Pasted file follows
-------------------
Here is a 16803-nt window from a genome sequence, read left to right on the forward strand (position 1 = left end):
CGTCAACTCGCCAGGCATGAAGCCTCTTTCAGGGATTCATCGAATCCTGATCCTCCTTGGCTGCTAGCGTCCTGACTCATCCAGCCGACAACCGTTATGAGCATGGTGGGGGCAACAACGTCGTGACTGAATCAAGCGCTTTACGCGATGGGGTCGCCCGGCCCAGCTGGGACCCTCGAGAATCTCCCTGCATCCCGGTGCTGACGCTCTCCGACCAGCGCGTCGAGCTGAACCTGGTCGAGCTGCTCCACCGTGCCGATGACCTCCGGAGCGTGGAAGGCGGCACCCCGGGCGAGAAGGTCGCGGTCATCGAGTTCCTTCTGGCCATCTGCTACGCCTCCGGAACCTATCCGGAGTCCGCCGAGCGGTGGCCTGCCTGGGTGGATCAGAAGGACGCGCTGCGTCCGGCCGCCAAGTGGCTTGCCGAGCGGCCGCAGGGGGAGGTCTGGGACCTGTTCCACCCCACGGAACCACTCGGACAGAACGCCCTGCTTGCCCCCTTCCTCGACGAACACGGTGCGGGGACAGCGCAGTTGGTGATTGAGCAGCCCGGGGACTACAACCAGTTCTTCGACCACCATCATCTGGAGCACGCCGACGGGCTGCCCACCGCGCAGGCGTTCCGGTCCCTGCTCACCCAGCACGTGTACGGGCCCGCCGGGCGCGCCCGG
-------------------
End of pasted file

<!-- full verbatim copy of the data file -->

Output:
Here is a 16803-nt window from a genome sequence, read left to right on the forward strand (position 1 = left end):
CGTCAACTCGCCAGGCATGAAGCCTCTTTCAGGGATTCATCGAATCCTGATCCTCCTTGGCTGCTAGCGTCCTGACTCATCCAGCCGACAACCGTTATGAGCATGGTGGGGGCAACAACGTCGTGACTGAATCAAGCGCTTTACGCGATGGGGTCGCCCGGCCCAGCTGGGACCCTCGAGAATCTCCCTGCATCCCGGTGCTGACGCTCTCCGACCAGCGCGTCGAGCTGAACCTGGTCGAGCTGCTCCACCGTGCCGATGACCTCCGGAGCGTGGAAGGCGGCACCCCGGGCGAGAAGGTCGCGGTCATCGAGTTCCTTCTGGCCATCTGCTACGCCTCCGGAACCTATCCGGAGTCCGCCGAGCGGTGGCCTGCCTGGGTGGATCAGAAGGACGCGCTGCGTCCGGCCGCCAAGTGGCTTGCCGAGCGGCCGCAGGGGGAGGTCTGGGACCTGTTCCACCCCACGGAACCACTCGGACAGAACGCCCTGCTTGCCCCCTTCCTCGACGAACACGGTGCGGGGACAGCGCAGTTGGTGATTGAGCAGCCCGGGGACTACAACCAGTTCTTCGACCACCATCATCTGGAGCACGCCGACGGGCTGCCCACCGCGCAGGCGTTCCGGTCCCTGCTCACCCAGCACGTGTACGGGCCCGCCGGGCGCGCCCGG